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re the words passed from the instructor pilot to the student as he hands over control of a Tutor two-seat training aircraft in the skies over RAF Boscombe Down. The instructor will say “what do you want to do? Cruise around and look at the sights (Stonehenge and Salisbury Cathedral look great from 3000ft!) and then maybe some aerobatics on the way back?” This was the choice presented to 8 cadets and their Padre on a recent air experience day. Sadly no photographs, as photography was restricted on that day, sorry!
As you can imagine, safety is the highest priority, so we started with a thorough safety briefing, covering all safety aspects on the ground and in the air, including the use of the parachute strapped to our backs. The Tutor aircraft is cleared for aerobatics including loops, rolls and stall turns, all of course under the careful supervision of highly-experienced instructors.
This is just one of the many opportunities the ATC offers, and could lead to a full-flying scholarship for enthusiastic and talented cadets. In our group, some cadets had made many flights, and for one it was his maiden flight, a memorable moment in his life!
If you would like your son or daughter to share in one of these exciting opportunities log on to our website www.freewebs.com/wareham2185
and contact us to find out more.
Revd John Cooper Padre 2185 Sqn ATC .
60 High Street, Swanage. BH19 2NX 01929 475 793
and heading out of the bay. Portland Coast Guard were informed and shortly afterwards, Swanage Inshore Lifeboat was launched. During the interim a Swanage dive boat had noticed what was happening and was standing by the sloop. The lifeboat took the sloop in tow and headed back into the bay when its attention was drawn to a broken down jetski. Having restored the jetski’s engine the ILB returned the sloop to a safe anchorage.
D At 15.05 hours on Monday August 8th the watchkeeper noticed an
inflatable dinghy, with two people on board, adrift in the bay with a broken outboard engine. Portland Coastguard was informed who sent a radio message describing the situation to a passing ferry. The message was evidently not received as the ferry passed by without stopping. The watchkeeper then contacted the owner of a Swanage dive boat in the bay, who took the inflatable in tow and returned it, and its passengers, safely to Swanage pier.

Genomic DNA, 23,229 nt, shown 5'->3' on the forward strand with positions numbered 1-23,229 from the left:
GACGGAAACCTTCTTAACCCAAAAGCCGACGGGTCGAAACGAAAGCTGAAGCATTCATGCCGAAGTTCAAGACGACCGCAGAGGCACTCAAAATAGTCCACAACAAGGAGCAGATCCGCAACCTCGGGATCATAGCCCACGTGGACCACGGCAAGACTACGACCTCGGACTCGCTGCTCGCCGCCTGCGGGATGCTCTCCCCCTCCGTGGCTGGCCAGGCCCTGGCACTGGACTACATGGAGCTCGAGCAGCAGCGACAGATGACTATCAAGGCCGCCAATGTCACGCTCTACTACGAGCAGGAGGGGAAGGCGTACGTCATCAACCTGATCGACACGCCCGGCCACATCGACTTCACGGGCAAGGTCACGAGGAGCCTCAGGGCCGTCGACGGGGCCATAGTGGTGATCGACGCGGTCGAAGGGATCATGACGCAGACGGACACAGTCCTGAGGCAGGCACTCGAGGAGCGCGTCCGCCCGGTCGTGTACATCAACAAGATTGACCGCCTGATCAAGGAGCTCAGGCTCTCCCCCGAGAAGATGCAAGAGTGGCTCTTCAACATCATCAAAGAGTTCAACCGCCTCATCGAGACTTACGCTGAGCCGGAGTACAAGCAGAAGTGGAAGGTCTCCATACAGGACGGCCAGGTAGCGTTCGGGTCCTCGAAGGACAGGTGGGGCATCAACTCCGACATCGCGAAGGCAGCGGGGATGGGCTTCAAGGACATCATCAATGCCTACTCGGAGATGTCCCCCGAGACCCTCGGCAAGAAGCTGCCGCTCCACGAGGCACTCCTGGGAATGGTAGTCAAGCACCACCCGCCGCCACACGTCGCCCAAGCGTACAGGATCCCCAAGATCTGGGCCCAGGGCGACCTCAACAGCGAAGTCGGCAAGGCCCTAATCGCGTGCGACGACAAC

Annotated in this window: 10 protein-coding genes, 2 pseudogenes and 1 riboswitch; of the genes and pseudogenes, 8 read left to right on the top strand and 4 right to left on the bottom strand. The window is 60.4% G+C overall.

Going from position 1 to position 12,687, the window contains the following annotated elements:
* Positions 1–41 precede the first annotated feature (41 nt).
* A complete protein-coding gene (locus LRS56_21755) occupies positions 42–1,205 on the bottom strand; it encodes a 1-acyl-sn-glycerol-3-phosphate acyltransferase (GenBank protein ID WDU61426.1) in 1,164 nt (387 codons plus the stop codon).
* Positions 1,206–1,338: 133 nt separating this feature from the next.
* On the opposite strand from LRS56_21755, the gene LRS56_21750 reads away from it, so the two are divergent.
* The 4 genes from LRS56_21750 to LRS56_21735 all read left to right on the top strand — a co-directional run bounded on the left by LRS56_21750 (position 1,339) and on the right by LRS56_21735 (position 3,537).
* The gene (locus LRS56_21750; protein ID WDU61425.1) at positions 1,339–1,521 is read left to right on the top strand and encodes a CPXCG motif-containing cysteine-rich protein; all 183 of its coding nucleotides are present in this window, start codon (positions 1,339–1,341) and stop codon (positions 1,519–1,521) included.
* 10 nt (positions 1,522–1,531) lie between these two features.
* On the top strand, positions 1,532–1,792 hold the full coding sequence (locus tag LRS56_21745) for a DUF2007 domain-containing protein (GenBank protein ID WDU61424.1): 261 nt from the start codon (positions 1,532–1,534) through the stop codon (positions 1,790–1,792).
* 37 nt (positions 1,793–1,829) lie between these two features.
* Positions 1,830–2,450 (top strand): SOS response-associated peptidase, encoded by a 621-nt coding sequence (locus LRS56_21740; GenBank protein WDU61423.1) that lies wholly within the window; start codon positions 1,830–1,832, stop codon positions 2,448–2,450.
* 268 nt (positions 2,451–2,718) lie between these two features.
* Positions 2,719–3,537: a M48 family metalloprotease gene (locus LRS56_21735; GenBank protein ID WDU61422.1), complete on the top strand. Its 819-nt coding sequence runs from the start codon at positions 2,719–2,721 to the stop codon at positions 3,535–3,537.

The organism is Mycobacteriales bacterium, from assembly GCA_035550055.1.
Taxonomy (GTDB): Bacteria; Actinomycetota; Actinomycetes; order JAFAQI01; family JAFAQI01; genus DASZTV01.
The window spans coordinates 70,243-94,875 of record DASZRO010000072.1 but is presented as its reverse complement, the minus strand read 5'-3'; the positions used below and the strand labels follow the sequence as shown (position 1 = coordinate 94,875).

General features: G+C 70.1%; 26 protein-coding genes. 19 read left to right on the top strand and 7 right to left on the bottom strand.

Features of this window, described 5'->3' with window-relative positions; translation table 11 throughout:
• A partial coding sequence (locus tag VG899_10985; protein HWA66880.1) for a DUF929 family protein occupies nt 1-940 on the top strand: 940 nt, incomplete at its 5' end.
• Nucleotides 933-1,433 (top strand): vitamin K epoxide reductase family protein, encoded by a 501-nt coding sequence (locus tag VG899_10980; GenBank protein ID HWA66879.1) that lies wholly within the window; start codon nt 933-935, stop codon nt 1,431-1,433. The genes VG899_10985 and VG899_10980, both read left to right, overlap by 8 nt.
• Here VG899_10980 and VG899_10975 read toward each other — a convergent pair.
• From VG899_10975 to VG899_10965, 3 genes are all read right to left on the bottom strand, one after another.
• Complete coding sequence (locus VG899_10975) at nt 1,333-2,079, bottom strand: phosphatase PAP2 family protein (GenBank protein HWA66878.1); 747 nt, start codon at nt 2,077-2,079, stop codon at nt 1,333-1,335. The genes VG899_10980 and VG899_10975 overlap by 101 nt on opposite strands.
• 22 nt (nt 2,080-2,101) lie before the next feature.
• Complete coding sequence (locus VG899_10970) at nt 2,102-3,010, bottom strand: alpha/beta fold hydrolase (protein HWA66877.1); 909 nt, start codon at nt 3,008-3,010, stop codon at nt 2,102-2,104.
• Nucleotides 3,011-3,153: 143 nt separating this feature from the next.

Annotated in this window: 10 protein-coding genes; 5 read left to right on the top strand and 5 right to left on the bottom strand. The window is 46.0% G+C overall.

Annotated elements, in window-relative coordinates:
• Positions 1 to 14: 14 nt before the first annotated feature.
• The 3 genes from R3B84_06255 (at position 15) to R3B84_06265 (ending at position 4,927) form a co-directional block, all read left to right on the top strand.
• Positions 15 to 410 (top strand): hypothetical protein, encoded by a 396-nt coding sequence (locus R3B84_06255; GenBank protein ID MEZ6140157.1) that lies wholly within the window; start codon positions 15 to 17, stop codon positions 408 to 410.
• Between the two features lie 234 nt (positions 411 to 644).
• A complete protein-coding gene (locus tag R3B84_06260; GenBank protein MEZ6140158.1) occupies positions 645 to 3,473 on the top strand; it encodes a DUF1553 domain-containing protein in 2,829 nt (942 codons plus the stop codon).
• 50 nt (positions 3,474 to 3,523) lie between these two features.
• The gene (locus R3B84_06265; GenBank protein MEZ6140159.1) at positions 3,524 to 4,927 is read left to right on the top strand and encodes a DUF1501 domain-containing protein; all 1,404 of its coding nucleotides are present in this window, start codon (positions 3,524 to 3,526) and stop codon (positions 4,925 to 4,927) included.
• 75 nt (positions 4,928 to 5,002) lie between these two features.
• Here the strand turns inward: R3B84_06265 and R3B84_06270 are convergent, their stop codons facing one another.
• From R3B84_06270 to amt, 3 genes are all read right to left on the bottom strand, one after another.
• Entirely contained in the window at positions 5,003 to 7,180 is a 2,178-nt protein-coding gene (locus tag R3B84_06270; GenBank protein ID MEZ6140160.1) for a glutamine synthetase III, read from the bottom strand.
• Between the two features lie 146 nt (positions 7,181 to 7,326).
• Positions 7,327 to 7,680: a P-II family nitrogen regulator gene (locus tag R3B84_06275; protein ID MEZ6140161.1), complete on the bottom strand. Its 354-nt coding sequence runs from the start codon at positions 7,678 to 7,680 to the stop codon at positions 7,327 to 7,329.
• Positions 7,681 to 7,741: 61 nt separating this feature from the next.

In the early evening of Tuesday August 30th a pod of five dolphins was
spotted 200 metres from Peveril Point heading northwards in a leisurely fashion. A little further down the coast in Torbay, on August 24th the NCI’s first purpose-built watchtower was opened by Admiral Sir Neville Purvis KCB, who said that the new lookout was a fine example of people making things happen for the general good. During July an old coastguard station at Rhoscolyn on Anglesey was re-opened as a National Coastwatch station. This is the second station to be opened in North Wales.
The summer season is now coming to an end with, thankfully, no casualties or major personal injuries; long may it continue. The Peveril Point lookout will remain fully-manned throughout the autumn and winter months, fulfilling our obligation of “Eyes along the Coast”. Peter J Stevens
uring the afternoon of Sunday August 7th , with a fresh south
westerly wind of 20 knots, the watchkeeper at Peveril Point noticed a Bermudan Sloop in Swanage Bay dragging its anchor
Swanage inshore lifeboat races to stricken boat drifting to sea with three people onboard.
to sea in a broken-down boat in Swanage Bay. With the wind gusting a force five when the lifeboat was called to the rescue, the casualty boat was swiftly drifting out to open waters.
The small boat had lost engine power and their anchor was not holding in the windy conditions, so the broken-down boat was continuing to be blown out of the bay, putting the young men onboard in danger.
The lifeboat crew arrived on scene within eight minutes of the call and the three men were taken aboard the lifeboat and back to the safety of the quay. After a quick assessment confirmed that the casualty boat’s crew were cold and wet but otherwise OK, the lifeboat returned to recover their broken down vessel, towing it back in to the bay, to ensure it didn’t pose further hazard to other vessels.
Coastguard officers met the casualties at the quay and gave them some safety advice, as they were lacking some key safety equipment such as lifejackets, oars or flares, which could have been essential had they been unable to raise the alarm so quickly.
With the young men safely ashore and the boat tied up on the quay, the lifeboat’s volunteer crew returned to the station.
Rebecca Mack, Volunteer Lifeboat Press Officer
wanage’s inshore lifeboat was called into action on Sunday 5th September following a 999 call from three young men drifting out
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